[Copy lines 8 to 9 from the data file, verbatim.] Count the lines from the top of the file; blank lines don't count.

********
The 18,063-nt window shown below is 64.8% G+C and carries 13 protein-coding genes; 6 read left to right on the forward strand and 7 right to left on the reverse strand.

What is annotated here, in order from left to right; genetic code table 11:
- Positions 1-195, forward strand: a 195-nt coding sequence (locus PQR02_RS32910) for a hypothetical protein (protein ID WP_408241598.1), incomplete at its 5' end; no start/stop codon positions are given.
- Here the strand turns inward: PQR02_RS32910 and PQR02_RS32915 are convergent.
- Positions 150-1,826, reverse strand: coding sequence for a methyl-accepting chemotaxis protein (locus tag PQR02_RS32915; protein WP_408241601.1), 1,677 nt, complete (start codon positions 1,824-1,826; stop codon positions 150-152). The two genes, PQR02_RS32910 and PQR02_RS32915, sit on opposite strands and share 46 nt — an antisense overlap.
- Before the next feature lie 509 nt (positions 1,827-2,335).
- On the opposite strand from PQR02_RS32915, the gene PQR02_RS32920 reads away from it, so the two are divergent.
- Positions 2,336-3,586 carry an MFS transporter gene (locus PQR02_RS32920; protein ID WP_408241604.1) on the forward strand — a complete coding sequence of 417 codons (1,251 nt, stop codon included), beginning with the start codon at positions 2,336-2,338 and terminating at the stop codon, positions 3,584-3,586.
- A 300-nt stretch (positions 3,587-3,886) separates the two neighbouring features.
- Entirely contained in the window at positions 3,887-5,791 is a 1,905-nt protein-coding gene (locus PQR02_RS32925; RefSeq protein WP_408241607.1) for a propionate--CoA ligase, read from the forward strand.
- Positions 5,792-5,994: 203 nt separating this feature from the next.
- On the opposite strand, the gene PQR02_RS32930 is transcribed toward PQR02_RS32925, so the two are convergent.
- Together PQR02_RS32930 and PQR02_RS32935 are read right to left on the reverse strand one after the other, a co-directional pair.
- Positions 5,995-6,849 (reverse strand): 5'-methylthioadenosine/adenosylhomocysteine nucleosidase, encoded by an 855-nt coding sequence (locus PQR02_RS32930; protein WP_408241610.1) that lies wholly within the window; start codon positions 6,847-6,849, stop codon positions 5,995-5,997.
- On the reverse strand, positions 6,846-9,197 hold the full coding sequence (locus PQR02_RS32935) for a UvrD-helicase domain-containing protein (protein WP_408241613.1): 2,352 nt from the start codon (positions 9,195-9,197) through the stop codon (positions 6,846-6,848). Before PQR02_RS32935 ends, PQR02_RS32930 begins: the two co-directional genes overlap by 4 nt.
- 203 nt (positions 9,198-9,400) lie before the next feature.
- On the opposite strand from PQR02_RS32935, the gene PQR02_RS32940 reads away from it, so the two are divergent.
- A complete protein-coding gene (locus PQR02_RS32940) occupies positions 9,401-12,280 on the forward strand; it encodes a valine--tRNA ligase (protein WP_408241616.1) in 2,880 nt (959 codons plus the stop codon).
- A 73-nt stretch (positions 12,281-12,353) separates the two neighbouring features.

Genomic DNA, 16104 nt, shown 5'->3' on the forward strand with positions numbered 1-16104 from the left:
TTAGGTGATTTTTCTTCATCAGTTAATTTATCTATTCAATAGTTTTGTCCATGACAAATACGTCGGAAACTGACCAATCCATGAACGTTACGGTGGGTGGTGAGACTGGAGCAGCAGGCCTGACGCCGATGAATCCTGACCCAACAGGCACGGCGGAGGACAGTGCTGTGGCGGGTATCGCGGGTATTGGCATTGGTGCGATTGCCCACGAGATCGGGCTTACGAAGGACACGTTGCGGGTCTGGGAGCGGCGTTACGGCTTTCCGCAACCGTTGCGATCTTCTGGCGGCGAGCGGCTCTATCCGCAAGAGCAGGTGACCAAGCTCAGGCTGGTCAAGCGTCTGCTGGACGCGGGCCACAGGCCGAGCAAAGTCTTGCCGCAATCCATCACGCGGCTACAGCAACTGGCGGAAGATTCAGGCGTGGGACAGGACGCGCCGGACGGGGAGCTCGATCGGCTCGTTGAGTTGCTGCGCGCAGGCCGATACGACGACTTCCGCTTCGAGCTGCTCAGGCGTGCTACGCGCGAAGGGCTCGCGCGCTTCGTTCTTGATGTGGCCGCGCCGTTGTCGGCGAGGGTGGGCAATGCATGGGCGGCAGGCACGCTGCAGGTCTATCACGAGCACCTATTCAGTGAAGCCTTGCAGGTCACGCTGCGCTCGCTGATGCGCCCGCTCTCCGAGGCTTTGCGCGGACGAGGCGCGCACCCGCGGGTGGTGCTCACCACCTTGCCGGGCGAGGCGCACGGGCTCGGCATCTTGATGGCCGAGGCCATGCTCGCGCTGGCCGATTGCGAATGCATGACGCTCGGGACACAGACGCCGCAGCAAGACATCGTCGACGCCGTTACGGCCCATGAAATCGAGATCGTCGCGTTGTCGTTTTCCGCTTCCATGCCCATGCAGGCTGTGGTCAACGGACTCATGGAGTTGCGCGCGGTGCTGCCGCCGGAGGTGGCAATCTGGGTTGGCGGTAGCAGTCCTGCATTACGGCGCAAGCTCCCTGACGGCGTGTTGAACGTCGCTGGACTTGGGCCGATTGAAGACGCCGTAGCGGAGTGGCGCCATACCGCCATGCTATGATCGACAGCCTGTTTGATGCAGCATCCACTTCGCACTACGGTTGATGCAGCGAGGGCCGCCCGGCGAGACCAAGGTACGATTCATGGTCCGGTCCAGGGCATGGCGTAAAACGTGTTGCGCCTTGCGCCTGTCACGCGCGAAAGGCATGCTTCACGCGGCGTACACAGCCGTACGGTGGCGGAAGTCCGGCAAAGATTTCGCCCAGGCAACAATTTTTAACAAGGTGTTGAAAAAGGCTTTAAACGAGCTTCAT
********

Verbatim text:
- Positions 2,336-3,586 carry an MFS transporter gene (locus PQR02_RS32920; protein ID WP_408241604.1) on the forward strand — a complete coding sequence of 417 codons (1,251 nt, stop codon included), beginning with the start codon at positions 2,336-2,338 and terminating at the stop codon, positions 3,584-3,586.
- A 300-nt stretch (positions 3,587-3,886) separates the two neighbouring features.